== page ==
The cybercriminals have small businesses in their crosshairs. Verizon's Data Breach Investigative Reports states phishing is the number one cause of data breaches and 43% of cyberattacks are targeted at small to medium-sized businesses (SMB.) The frequency of attacks is on the rise and in today's COVID-19 environment, cybercriminals see this as an advantage and are taking the opportunity to attack.
The reality is, cybercriminals target any organization with sensitive data. Spammers and cybercriminals have learned that the more precisely they craft their emails, the more likely you are to click. Once this happens, they will download their malware on to your system and hold it for ransom.
What's the difference between spam, phishing, and spear-phishing emails?
- Spam: These are unsolicited emails typically trying to sell you something legitimate, or not, and may contain malware or malware hyperlinks. Mostly these are an annoyance.
- Phishing: Is targeted at a wide range of recipients ("Click Here to Get Free Pizza") specifically crafted to get you to click, to get your login credentials, or to deliver a malware payload.
- Spear-phishing: Has the same criminal objective of a phishing email, however, it is specifically designed to get your attention. The email may look as if it came from someone you know or an organization you do business with. It might contain information that you believe only you and your friends would know about; like the vacation you took to Aruba where you uploaded your photos to Facebook. The criminal’s goal is to have you drop your guard and respond.
One more important term that you may not be aware of is the Time Bomb. This term is used in conjunction with phishing or spear-phishing attacks. Cybercriminals know that most organizations use spam filters. These filters attempt to verify the reputation of inbound emails and any links contained within them. In these emails, clean URLs are incorporated to avoid being initially blocked or lost in spam filters. Some time after the email makes it to your Inbox, they activate the malware in what was initially a clean URL. Now when you click on the URL link, you become infected.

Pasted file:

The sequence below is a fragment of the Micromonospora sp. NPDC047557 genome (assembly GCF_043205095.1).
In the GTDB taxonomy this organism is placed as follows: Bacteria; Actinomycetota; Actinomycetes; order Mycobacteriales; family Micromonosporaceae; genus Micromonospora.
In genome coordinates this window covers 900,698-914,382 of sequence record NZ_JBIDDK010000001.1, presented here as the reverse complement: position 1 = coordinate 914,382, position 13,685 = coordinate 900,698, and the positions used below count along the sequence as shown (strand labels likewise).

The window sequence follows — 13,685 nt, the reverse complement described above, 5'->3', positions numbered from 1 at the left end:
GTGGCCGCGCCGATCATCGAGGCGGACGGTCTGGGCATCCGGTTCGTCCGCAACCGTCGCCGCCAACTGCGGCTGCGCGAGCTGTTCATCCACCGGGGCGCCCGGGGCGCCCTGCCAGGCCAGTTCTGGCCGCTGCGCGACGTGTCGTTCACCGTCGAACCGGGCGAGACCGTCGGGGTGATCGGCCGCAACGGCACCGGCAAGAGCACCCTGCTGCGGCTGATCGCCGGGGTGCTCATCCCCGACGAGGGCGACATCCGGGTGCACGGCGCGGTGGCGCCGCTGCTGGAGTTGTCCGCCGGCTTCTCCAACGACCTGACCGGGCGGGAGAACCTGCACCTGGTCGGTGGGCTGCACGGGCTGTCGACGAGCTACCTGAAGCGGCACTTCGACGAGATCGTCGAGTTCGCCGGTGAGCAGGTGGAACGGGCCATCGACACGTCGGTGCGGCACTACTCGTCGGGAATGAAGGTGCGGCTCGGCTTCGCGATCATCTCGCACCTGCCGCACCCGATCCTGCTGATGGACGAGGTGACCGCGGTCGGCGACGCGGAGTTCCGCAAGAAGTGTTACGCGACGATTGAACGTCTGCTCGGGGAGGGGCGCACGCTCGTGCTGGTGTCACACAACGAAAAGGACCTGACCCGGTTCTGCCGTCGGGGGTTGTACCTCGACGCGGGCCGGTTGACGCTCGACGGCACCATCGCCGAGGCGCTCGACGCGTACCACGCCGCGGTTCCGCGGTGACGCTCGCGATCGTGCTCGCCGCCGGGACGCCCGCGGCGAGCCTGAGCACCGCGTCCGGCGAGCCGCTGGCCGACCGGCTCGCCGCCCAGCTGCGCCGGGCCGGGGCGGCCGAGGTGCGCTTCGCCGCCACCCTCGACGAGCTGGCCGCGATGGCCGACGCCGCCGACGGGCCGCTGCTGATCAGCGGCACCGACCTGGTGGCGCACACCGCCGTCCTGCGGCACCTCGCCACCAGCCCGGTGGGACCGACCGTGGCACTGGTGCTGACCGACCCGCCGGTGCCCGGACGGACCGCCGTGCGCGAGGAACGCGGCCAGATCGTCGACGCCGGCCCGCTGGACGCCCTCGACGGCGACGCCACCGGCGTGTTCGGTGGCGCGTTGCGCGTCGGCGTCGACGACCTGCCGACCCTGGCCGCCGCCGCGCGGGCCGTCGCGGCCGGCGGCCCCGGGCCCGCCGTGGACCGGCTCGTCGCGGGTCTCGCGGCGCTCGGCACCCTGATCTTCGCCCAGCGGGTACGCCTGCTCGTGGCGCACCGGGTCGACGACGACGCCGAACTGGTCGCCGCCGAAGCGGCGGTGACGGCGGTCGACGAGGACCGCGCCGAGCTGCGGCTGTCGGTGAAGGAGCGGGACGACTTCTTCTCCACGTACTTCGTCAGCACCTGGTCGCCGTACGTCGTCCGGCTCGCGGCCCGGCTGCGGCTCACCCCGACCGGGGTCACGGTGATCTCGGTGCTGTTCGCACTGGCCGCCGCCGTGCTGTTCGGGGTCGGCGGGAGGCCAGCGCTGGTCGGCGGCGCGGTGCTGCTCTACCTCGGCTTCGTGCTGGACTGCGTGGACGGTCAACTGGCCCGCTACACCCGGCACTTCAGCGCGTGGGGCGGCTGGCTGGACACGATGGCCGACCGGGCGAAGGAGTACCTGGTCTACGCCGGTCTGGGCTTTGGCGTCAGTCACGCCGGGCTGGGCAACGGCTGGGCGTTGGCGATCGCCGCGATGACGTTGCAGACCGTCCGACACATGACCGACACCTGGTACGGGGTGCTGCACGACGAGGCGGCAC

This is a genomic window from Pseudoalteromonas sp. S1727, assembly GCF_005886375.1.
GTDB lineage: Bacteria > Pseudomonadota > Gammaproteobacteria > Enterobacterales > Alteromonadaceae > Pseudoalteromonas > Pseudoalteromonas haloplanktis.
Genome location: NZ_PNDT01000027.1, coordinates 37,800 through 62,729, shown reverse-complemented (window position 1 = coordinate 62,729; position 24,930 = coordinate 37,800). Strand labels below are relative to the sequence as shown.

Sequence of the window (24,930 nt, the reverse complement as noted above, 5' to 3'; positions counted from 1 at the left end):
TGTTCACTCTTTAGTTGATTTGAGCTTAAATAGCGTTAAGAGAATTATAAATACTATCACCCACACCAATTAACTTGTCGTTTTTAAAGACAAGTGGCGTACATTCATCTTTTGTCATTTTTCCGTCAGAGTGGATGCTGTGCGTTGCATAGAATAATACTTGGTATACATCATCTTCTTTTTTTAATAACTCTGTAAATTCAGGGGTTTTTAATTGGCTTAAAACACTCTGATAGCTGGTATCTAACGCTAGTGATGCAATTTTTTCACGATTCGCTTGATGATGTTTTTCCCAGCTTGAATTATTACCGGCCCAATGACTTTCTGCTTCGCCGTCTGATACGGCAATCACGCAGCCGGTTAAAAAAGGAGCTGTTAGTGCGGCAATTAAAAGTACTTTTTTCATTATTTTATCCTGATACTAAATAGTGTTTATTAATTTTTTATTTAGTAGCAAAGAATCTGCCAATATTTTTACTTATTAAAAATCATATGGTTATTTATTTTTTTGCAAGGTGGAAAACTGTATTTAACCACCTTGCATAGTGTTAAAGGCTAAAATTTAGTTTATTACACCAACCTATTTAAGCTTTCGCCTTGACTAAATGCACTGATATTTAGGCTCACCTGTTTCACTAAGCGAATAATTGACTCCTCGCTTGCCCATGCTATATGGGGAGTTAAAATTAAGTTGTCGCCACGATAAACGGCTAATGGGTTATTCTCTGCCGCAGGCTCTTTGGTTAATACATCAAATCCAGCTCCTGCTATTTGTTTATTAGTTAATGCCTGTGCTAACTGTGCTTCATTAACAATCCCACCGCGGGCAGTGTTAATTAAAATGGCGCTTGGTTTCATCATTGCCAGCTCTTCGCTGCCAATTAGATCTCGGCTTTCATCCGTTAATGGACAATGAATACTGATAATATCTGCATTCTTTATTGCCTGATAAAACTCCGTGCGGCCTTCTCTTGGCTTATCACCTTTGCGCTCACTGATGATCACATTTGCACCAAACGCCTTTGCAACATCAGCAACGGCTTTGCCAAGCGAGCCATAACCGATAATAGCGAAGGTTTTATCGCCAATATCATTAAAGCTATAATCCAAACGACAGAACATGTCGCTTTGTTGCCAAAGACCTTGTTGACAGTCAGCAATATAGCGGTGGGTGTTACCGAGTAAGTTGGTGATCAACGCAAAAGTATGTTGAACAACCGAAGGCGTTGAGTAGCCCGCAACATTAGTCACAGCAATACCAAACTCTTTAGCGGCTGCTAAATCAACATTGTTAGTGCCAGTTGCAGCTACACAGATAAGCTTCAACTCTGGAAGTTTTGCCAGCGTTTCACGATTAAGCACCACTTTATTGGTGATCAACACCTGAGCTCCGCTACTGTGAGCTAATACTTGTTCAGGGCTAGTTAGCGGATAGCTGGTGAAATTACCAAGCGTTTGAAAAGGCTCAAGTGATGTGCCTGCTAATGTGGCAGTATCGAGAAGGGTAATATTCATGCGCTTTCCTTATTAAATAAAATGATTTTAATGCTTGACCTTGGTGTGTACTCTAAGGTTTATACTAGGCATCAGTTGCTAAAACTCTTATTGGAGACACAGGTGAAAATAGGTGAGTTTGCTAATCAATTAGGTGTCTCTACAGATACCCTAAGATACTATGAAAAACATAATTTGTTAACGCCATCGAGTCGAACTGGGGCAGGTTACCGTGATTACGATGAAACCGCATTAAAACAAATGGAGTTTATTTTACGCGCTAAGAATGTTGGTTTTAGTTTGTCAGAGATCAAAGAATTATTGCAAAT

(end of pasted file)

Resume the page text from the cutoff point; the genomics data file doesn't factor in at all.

What should your organization do about spam, phishing, and spear-phishing emails?
- Ensure all members of the organization get annual security awareness training. This training will help them understand what phishing emails are and how to protect themselves and your organization from them.
- Investigate whether your spam filter has multiple methods for scanning and verifying the reputation of inbound emails.
- Consider implementing an additional layer of security to rescan external email links when a user clicks on one.
- Ensure your files are backed up securely, and, importantly, your backup process is working. No business wants to hear their backups are over a month old.
- Have your Business Continuity Plan reviewed annually and tested. A well-developed BCP will help reduce the chaos during any business crisis.
Cybercrime is lucrative, and spam and phishing emails are one of the cybercriminals favorite tactics. It can be tempting, but be wary of offers to view clever graphics about the novel coronavirus outbreak. During this time, ask your staff to remain vigilant when reviewing emails on their devices. In addition, implement the tools that will help protect them against known phishing attacks.
For more information, get in touch with your Account Manager or connect with Systems Engineering at 888.624.6737 or firstname.lastname@example.org.
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